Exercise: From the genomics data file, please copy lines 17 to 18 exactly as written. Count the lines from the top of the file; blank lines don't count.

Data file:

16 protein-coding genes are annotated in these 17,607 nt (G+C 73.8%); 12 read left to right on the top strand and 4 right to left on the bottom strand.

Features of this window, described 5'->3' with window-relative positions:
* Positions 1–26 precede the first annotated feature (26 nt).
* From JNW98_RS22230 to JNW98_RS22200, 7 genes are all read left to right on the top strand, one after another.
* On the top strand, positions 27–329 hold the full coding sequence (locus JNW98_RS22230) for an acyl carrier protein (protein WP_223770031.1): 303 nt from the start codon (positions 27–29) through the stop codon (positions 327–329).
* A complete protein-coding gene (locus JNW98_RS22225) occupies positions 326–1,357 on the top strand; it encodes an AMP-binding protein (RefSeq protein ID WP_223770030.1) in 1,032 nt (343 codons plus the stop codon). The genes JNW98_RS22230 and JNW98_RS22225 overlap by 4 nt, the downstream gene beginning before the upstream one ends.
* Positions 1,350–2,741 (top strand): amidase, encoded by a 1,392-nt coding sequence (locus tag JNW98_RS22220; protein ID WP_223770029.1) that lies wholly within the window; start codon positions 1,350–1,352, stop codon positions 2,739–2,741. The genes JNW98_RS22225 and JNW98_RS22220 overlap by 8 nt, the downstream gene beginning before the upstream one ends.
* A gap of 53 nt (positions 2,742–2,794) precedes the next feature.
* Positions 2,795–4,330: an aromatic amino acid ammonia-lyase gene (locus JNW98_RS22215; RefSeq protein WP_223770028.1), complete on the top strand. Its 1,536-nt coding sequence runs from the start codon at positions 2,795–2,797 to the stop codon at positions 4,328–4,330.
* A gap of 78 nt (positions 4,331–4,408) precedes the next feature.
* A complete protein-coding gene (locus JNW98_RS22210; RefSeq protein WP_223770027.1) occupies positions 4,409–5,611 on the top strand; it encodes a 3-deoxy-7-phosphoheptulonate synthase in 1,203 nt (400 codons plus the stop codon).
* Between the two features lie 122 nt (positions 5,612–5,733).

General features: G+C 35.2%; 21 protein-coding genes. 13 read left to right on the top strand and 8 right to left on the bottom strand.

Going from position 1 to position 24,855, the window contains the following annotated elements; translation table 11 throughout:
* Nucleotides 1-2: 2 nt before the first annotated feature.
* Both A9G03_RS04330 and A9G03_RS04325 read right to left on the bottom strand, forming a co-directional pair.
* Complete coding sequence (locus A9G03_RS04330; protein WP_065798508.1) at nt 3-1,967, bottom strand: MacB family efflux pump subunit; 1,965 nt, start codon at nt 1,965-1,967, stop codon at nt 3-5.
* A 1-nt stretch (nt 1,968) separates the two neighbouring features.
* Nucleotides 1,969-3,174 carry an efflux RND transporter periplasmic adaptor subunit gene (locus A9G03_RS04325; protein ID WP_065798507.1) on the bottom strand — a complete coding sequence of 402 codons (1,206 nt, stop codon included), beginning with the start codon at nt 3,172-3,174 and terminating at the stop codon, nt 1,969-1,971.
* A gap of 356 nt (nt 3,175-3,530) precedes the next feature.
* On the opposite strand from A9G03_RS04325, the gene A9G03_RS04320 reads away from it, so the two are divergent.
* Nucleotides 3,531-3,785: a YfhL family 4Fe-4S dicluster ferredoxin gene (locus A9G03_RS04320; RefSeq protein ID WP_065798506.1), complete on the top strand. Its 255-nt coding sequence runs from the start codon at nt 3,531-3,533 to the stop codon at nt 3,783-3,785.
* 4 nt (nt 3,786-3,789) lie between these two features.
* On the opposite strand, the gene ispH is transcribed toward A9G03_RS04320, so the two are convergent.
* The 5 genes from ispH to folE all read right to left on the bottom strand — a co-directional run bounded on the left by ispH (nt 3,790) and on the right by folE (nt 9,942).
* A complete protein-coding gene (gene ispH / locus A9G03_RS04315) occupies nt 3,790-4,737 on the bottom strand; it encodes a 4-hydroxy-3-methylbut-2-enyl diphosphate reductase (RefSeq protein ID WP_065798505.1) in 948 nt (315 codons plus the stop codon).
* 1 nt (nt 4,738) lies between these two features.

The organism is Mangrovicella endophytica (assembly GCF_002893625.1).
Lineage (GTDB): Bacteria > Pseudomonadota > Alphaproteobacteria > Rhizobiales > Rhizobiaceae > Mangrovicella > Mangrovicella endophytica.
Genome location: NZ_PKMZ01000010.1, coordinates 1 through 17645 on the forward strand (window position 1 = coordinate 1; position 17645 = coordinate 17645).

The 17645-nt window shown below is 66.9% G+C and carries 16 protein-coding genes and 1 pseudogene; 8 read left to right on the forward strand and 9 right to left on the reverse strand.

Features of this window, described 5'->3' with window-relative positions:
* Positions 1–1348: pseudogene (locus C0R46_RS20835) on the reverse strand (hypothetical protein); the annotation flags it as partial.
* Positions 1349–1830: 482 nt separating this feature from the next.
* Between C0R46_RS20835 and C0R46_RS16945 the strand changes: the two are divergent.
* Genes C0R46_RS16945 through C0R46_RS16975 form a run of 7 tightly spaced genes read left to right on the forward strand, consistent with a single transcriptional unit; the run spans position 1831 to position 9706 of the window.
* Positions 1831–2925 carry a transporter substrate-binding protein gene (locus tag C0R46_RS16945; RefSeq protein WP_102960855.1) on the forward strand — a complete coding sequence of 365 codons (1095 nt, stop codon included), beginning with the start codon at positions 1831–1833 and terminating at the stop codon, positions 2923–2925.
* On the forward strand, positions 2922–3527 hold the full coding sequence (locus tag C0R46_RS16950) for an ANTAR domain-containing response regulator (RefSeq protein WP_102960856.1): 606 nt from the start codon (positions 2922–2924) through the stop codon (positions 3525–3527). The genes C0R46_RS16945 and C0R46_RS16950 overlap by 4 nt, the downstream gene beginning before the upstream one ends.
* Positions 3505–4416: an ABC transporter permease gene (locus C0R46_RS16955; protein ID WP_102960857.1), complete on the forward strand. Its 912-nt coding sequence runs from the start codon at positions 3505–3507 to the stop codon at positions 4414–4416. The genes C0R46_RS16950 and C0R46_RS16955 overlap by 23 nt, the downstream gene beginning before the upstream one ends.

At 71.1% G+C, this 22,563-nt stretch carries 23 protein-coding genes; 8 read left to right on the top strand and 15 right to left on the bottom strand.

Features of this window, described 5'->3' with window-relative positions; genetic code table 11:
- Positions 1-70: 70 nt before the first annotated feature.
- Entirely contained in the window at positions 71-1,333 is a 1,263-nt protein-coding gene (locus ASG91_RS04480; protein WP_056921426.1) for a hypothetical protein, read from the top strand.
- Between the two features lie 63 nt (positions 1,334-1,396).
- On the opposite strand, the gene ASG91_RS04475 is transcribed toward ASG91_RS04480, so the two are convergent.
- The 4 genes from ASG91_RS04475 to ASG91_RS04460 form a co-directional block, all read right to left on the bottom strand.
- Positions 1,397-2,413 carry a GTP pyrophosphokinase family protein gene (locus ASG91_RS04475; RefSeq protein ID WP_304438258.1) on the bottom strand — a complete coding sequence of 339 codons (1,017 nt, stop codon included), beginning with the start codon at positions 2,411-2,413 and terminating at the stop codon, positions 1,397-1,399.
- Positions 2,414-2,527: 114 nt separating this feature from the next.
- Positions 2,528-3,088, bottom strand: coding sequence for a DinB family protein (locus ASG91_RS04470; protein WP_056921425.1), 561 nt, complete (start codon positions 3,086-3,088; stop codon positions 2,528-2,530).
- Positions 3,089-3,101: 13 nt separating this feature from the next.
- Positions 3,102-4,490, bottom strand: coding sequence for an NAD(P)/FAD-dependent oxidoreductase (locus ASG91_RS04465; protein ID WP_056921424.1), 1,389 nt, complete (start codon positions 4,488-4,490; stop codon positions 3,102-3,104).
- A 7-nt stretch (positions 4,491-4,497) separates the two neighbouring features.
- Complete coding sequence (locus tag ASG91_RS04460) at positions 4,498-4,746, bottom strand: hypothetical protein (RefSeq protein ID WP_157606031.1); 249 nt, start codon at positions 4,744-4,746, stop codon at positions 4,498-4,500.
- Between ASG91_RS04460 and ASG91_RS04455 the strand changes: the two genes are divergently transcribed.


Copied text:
* Complete coding sequence (locus A9G03_RS04330; protein WP_065798508.1) at nt 3-1,967, bottom strand: MacB family efflux pump subunit; 1,965 nt, start codon at nt 1,965-1,967, stop codon at nt 3-5.
* A 1-nt stretch (nt 1,968) separates the two neighbouring features.